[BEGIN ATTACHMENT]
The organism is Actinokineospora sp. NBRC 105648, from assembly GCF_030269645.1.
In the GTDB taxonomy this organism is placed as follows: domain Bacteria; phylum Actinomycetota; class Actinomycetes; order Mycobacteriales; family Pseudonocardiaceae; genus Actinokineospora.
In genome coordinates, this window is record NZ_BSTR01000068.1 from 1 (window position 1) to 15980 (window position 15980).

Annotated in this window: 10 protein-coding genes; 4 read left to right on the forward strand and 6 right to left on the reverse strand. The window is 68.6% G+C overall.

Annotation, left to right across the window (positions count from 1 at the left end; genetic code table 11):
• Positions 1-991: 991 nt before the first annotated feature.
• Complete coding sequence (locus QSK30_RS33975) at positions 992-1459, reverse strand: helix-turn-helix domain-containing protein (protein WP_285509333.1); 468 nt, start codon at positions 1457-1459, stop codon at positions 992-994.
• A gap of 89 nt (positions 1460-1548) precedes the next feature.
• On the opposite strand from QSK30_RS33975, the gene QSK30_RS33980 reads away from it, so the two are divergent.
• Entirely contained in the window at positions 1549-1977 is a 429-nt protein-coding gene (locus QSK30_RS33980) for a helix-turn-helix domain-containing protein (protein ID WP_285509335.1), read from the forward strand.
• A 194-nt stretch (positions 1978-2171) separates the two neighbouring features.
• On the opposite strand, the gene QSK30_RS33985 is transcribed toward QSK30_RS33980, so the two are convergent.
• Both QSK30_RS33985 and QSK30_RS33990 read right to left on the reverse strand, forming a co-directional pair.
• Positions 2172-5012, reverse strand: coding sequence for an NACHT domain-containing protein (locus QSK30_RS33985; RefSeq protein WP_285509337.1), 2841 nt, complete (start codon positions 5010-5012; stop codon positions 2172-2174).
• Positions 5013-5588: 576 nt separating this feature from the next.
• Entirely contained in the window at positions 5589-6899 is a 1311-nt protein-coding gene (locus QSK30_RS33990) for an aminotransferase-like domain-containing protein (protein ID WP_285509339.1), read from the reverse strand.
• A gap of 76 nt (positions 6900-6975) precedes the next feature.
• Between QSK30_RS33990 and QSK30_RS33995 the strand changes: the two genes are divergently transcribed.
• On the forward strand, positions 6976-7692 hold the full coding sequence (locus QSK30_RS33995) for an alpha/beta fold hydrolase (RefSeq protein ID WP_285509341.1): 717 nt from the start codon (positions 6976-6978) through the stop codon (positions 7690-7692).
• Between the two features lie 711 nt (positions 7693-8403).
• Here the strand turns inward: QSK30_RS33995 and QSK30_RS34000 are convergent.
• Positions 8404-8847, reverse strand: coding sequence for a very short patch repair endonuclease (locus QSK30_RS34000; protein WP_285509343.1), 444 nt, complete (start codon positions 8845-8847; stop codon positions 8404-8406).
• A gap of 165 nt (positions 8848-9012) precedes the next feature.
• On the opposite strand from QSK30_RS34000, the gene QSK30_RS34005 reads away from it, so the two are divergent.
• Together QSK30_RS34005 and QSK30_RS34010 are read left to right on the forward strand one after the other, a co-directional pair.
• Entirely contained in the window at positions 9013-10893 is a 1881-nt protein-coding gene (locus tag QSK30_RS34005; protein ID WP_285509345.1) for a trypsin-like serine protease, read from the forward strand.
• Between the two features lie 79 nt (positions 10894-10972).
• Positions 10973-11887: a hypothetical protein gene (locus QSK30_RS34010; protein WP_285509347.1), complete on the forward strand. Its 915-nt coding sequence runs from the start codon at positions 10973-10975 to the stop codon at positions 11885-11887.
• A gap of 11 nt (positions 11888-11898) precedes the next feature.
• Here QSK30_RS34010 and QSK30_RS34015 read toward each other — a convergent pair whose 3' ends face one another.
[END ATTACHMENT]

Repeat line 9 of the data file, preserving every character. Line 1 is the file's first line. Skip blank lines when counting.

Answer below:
• On the opposite strand from QSK30_RS33975, the gene QSK30_RS33980 reads away from it, so the two are divergent.